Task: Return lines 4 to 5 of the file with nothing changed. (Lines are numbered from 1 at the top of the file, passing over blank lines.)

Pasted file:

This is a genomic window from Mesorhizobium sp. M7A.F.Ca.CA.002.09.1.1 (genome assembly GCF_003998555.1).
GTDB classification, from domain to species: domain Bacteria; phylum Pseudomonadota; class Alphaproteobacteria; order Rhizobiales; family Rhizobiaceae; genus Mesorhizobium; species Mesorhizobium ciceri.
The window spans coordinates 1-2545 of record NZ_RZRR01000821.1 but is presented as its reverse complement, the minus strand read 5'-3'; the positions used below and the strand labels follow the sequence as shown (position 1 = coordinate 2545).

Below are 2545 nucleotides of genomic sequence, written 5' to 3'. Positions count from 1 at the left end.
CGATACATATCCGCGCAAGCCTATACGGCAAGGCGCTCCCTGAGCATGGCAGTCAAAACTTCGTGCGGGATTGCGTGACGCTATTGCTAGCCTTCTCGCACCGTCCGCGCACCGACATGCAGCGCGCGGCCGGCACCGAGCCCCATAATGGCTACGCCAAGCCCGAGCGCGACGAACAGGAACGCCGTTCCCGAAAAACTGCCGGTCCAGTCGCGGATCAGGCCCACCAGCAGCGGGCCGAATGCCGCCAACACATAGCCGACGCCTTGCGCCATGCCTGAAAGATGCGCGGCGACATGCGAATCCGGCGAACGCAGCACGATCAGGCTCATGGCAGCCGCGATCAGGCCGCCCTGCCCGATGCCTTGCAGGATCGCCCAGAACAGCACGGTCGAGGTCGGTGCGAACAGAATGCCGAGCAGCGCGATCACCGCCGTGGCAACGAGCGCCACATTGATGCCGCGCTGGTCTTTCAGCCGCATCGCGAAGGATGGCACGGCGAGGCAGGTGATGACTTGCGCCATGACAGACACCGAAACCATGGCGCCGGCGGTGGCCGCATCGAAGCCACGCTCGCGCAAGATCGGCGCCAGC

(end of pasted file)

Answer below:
Below are 2545 nucleotides of genomic sequence, written 5' to 3'. Positions count from 1 at the left end.
CGATACATATCCGCGCAAGCCTATACGGCAAGGCGCTCCCTGAGCATGGCAGTCAAAACTTCGTGCGGGATTGCGTGACGCTATTGCTAGCCTTCTCGCACCGTCCGCGCACCGACATGCAGCGCGCGGCCGGCACCGAGCCCCATAATGGCTACGCCAAGCCCGAGCGCGACGAACAGGAACGCCGTTCCCGAAAAACTGCCGGTCCAGTCGCGGATCAGGCCCACCAGCAGCGGGCCGAATGCCGCCAACACATAGCCGACGCCTTGCGCCATGCCTGAAAGATGCGCGGCGACATGCGAATCCGGCGAACGCAGCACGATCAGGCTCATGGCAGCCGCGATCAGGCCGCCCTGCCCGATGCCTTGCAGGATCGCCCAGAACAGCACGGTCGAGGTCGGTGCGAACAGAATGCCGAGCAGCGCGATCACCGCCGTGGCAACGAGCGCCACATTGATGCCGCGCTGGTCTTTCAGCCGCATCGCGAAGGATGGCACGGCGAGGCAGGTGATGACTTGCGCCATGACAGACACCGAAACCATGGCGCCGGCGGTGGCCGCATCGAAGCCACGCTCGCGCAAGATCGGCGCCAGC